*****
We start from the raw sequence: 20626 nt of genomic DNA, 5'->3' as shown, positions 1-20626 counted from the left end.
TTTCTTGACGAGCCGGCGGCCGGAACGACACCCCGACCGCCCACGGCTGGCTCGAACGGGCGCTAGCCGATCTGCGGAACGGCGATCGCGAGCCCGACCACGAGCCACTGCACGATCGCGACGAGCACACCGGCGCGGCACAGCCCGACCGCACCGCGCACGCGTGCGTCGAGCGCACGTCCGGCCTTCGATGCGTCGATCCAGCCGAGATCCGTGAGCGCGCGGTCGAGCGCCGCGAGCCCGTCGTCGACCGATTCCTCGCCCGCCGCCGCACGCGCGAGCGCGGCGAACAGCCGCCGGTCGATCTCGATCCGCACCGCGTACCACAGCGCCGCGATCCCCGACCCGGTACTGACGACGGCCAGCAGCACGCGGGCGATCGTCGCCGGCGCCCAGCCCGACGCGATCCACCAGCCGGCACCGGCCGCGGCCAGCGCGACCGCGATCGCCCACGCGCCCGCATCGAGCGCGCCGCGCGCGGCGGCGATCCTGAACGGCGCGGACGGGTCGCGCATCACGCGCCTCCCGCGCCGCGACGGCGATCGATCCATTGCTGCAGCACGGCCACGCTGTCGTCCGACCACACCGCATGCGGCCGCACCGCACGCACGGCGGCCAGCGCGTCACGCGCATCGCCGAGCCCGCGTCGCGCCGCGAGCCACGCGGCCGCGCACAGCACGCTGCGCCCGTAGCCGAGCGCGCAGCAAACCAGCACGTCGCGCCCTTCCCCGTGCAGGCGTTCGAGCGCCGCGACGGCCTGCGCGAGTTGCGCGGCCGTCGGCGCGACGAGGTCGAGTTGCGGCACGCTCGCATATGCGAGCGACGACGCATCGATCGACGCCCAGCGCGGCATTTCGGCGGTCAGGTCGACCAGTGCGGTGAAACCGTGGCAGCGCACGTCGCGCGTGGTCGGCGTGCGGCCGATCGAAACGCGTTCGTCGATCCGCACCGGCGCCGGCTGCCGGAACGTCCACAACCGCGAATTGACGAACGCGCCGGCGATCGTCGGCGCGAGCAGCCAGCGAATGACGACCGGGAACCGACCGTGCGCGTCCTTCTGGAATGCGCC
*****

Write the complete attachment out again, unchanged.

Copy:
We start from the raw sequence: 20626 nt of genomic DNA, 5'->3' as shown, positions 1-20626 counted from the left end.
TTTCTTGACGAGCCGGCGGCCGGAACGACACCCCGACCGCCCACGGCTGGCTCGAACGGGCGCTAGCCGATCTGCGGAACGGCGATCGCGAGCCCGACCACGAGCCACTGCACGATCGCGACGAGCACACCGGCGCGGCACAGCCCGACCGCACCGCGCACGCGTGCGTCGAGCGCACGTCCGGCCTTCGATGCGTCGATCCAGCCGAGATCCGTGAGCGCGCGGTCGAGCGCCGCGAGCCCGTCGTCGACCGATTCCTCGCCCGCCGCCGCACGCGCGAGCGCGGCGAACAGCCGCCGGTCGATCTCGATCCGCACCGCGTACCACAGCGCCGCGATCCCCGACCCGGTACTGACGACGGCCAGCAGCACGCGGGCGATCGTCGCCGGCGCCCAGCCCGACGCGATCCACCAGCCGGCACCGGCCGCGGCCAGCGCGACCGCGATCGCCCACGCGCCCGCATCGAGCGCGCCGCGCGCGGCGGCGATCCTGAACGGCGCGGACGGGTCGCGCATCACGCGCCTCCCGCGCCGCGACGGCGATCGATCCATTGCTGCAGCACGGCCACGCTGTCGTCCGACCACACCGCATGCGGCCGCACCGCACGCACGGCGGCCAGCGCGTCACGCGCATCGCCGAGCCCGCGTCGCGCCGCGAGCCACGCGGCCGCGCACAGCACGCTGCGCCCGTAGCCGAGCGCGCAGCAAACCAGCACGTCGCGCCCTTCCCCGTGCAGGCGTTCGAGCGCCGCGACGGCCTGCGCGAGTTGCGCGGCCGTCGGCGCGACGAGGTCGAGTTGCGGCACGCTCGCATATGCGAGCGACGACGCATCGATCGACGCCCAGCGCGGCATTTCGGCGGTCAGGTCGACCAGTGCGGTGAAACCGTGGCAGCGCACGTCGCGCGTGGTCGGCGTGCGGCCGATCGAAACGCGTTCGTCGATCCGCACCGGCGCCGGCTGCCGGAACGTCCACAACCGCGAATTGACGAACGCGCCGGCGATCGTCGGCGCGAGCAGCCAGCGAATGACGACCGGGAACCGACCGTGCGCGTCCTTCTGGAATGCGCC